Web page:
Sadly, the world is not kind to people with Down Syndrome and there are lots of misconceptions surrounding this genetic disorder. People tend to look at these people differently and often with discrimination and prejudice. All this, along with the stares they get, may result in undermining their self-confidence.

A father of a loving boy with Down Syndrome wants to change the way these people are perceived by the society and wants to raise awareness of how important they are so everyone should embrace them in their life because they are wonderful souls.

He shares a heartwarming story of how his son is his savior who was by his side during the darkest day of his life.

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Jeff Church recalls how his son JJ pulled him from the state of despair and misery without asking any questions, by simply offering his presence and support. And that was more than enough for a father to feel in order to get the strength of moving forward. Frank Somerville, a reporter for KTVU news shared the father’s touching words.

‘”It was long ago… I was at the end of my rope. I had just received a phone call that made everything in life even worse.

I felt my world was collapsing around me. I was lost. And with that one call, I had given up hope.

Too emotionally spent to even stand, I broke down in that big empty home. It was dark, dusty and cold. I cried with the heartache of a child. And all I could hear was my cries echoing back at me.

Then I heard JJ running up the stairs from his room. He found me in my master bedroom on the floor, in the dark curled up against the bed. He knew to keep the lights off. He saw I was inconsolable….”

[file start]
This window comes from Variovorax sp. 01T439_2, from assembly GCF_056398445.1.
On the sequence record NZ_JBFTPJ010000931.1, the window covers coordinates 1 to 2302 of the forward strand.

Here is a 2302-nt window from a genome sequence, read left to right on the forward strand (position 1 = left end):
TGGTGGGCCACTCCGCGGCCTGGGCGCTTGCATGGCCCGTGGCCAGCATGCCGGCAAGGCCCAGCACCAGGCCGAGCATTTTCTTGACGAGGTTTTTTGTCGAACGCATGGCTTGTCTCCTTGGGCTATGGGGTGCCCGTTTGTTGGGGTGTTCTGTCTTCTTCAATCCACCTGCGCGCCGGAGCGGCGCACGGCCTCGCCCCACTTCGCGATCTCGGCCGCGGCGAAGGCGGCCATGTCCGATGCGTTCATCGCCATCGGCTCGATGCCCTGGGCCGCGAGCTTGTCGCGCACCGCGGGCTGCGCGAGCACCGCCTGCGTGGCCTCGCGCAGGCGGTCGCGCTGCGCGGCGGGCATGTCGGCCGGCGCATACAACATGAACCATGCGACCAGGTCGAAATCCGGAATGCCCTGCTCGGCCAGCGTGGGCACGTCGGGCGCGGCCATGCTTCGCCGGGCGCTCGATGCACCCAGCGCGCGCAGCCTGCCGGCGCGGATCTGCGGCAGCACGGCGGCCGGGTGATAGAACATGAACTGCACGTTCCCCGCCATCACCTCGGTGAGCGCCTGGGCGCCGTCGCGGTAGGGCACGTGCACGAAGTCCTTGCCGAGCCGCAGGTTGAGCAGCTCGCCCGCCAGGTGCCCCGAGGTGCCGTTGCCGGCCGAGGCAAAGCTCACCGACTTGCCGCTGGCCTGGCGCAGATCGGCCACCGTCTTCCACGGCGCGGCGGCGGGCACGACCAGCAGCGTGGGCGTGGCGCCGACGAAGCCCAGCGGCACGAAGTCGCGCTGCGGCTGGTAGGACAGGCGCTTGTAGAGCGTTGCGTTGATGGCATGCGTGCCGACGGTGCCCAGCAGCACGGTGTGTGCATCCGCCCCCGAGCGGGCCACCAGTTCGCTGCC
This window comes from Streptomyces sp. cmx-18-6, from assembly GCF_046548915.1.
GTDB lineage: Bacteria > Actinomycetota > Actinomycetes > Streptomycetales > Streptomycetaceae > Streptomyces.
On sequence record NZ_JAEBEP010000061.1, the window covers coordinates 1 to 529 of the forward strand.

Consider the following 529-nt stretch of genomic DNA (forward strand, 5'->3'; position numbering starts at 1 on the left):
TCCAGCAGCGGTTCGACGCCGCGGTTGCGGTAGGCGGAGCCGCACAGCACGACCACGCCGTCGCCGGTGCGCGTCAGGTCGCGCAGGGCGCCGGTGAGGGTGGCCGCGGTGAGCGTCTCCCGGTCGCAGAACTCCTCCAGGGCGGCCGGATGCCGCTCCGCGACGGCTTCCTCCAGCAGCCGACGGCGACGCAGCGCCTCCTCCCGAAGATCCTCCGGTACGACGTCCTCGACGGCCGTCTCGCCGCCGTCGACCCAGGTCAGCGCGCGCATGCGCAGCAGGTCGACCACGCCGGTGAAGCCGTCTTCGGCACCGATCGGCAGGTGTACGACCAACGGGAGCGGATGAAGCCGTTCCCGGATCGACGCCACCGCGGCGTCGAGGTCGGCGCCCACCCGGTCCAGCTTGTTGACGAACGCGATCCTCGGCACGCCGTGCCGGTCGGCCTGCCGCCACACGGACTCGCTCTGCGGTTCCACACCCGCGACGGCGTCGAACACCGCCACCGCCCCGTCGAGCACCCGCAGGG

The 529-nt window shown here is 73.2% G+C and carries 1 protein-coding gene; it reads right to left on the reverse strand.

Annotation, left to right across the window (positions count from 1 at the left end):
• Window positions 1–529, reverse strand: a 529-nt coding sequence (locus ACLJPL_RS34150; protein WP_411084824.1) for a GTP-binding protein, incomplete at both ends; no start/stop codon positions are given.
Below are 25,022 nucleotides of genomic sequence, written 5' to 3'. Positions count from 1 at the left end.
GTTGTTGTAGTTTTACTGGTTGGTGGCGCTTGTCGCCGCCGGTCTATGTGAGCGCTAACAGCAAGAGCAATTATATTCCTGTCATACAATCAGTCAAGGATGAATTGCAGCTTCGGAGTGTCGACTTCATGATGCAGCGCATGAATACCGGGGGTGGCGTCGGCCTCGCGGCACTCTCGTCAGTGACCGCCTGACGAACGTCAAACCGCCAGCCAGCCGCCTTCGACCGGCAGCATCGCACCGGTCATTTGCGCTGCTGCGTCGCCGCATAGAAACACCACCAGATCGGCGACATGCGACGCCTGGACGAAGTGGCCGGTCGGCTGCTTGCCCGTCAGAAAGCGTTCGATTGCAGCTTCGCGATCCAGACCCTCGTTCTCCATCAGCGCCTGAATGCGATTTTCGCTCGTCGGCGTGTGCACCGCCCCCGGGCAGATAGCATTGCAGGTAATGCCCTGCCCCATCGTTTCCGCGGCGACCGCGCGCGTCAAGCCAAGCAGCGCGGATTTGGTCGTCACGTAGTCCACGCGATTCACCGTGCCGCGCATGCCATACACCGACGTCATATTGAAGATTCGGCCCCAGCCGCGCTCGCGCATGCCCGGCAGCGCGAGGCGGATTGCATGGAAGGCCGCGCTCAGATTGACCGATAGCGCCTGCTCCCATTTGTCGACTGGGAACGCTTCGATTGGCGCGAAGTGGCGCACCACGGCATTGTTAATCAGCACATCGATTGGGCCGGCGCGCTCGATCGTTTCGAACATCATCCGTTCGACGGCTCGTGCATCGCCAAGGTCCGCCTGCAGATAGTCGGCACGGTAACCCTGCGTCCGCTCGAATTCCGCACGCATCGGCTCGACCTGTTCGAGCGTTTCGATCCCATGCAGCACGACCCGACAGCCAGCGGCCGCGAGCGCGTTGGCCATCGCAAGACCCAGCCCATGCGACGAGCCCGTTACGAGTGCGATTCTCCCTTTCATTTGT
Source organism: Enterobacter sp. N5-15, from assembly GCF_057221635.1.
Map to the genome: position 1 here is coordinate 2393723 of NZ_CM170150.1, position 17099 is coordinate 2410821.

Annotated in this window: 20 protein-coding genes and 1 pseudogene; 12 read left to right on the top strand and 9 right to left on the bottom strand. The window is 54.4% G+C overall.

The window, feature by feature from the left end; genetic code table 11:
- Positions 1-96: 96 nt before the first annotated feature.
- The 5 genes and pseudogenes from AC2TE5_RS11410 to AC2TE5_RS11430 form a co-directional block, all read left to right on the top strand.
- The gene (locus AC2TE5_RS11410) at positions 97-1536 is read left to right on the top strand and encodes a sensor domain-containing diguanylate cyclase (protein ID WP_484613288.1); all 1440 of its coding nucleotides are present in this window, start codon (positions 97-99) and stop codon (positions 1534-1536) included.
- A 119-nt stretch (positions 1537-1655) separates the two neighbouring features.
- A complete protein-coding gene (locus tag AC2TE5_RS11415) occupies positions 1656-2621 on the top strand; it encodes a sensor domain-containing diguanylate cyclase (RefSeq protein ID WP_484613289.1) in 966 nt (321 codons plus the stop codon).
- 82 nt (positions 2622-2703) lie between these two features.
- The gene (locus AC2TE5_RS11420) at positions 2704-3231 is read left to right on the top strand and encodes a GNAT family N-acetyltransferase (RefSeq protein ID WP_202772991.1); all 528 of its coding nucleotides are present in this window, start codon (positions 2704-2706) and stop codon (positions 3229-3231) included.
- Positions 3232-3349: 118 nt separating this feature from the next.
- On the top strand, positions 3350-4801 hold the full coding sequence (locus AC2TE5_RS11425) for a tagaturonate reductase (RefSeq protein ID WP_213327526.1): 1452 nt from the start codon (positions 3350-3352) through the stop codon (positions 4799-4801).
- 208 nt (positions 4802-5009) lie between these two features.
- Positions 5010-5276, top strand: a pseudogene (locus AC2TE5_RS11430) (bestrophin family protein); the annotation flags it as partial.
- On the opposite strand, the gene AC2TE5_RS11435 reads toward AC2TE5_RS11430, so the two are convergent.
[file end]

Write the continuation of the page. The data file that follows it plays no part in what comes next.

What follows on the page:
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‘”Instead of asking me what’s wrong like someone else might, JJ rocked me. He sat on the floor next to me and he held me tight. And he rocked me.

And JJ told me: ‘It go be okay. It go be okay. It go be okay. It go be okay’ in perfect rhythm as he rocked me. ‘It go be okay. It go be okay.'”

Jeff hopes everyone will understand how compassionate people with Donw Syndrome can be. They are willing to offer their support and help without the desire to go into details of why someone needs it.

‘”That was a rough night. And JJ got me through it. That night JJ was beyond his years.

JJ has his limitations. He has cognitive delay. He stutters a bit conveying his thoughts.

But when it comes to moments of the heart, they’re compassionate and understanding with no conditions. That makes them genuine and real.

We should all have a little bit of Down Syndrome in us. They’re way nicer people than we are.”

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October is Down Syndrome Awareness month in the U.S and it is all about making people familiar with the syndrome, which will hopefully make them more acceptable of these people as well as others who are a bit different.

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